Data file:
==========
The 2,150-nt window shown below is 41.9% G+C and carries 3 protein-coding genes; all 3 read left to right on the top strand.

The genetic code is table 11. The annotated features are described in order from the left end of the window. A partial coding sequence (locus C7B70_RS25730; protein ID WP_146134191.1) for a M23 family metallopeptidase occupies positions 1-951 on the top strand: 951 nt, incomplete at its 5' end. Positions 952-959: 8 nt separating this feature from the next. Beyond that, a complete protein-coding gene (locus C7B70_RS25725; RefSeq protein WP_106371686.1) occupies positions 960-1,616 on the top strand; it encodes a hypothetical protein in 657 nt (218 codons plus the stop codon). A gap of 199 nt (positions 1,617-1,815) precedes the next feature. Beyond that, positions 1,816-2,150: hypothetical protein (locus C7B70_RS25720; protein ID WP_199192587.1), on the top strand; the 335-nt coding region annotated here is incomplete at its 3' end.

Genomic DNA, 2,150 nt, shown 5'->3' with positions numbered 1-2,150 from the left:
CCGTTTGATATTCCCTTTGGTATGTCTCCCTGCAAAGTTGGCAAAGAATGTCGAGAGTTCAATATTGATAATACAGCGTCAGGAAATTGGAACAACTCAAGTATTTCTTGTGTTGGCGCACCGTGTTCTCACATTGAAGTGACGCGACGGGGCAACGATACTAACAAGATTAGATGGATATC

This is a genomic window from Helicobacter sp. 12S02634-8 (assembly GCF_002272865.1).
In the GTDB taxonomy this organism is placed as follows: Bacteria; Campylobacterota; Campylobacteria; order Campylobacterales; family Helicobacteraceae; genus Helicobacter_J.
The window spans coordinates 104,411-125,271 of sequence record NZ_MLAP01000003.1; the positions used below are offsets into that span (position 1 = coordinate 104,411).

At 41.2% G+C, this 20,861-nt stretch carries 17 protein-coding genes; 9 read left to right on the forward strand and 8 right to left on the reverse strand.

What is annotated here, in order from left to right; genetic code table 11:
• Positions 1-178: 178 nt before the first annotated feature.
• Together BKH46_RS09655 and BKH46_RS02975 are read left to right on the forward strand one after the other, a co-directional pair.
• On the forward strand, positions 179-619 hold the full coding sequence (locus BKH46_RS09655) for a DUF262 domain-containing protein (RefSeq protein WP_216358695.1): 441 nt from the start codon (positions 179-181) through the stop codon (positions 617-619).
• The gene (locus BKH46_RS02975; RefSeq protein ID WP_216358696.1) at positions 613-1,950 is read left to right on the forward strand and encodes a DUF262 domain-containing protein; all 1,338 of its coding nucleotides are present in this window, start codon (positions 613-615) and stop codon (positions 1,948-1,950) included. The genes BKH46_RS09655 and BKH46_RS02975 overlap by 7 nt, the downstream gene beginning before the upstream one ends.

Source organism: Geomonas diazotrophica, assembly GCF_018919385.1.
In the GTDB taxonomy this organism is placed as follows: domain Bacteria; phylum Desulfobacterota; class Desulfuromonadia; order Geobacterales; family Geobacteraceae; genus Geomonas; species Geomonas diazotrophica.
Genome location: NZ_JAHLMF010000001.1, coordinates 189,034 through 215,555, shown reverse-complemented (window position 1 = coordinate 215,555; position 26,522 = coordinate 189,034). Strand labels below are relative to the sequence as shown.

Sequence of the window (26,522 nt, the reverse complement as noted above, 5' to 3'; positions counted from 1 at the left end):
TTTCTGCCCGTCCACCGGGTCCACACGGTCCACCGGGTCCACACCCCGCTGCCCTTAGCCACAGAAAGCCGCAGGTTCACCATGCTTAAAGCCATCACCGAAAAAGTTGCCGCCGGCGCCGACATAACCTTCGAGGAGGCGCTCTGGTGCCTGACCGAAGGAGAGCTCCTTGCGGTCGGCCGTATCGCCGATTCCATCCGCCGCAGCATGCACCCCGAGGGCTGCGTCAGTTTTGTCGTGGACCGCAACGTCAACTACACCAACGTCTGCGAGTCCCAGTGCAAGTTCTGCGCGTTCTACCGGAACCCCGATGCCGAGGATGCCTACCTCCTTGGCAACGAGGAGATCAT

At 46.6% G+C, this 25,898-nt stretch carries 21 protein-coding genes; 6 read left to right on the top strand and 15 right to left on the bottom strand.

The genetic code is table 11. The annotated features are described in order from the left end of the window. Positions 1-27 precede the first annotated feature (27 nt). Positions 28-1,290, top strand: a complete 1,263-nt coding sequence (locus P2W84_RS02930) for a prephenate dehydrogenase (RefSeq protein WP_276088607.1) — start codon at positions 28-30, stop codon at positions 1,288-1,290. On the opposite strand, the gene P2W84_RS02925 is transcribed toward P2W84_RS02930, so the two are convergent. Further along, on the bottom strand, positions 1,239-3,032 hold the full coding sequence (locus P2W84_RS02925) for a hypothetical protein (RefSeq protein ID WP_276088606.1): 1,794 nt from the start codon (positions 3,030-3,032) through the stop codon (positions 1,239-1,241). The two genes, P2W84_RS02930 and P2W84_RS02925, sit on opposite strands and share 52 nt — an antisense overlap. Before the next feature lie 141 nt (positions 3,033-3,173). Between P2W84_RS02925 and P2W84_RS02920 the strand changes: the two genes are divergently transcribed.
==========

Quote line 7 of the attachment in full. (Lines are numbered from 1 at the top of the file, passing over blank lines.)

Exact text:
The window spans coordinates 104,411-125,271 of sequence record NZ_MLAP01000003.1; the positions used below are offsets into that span (position 1 = coordinate 104,411).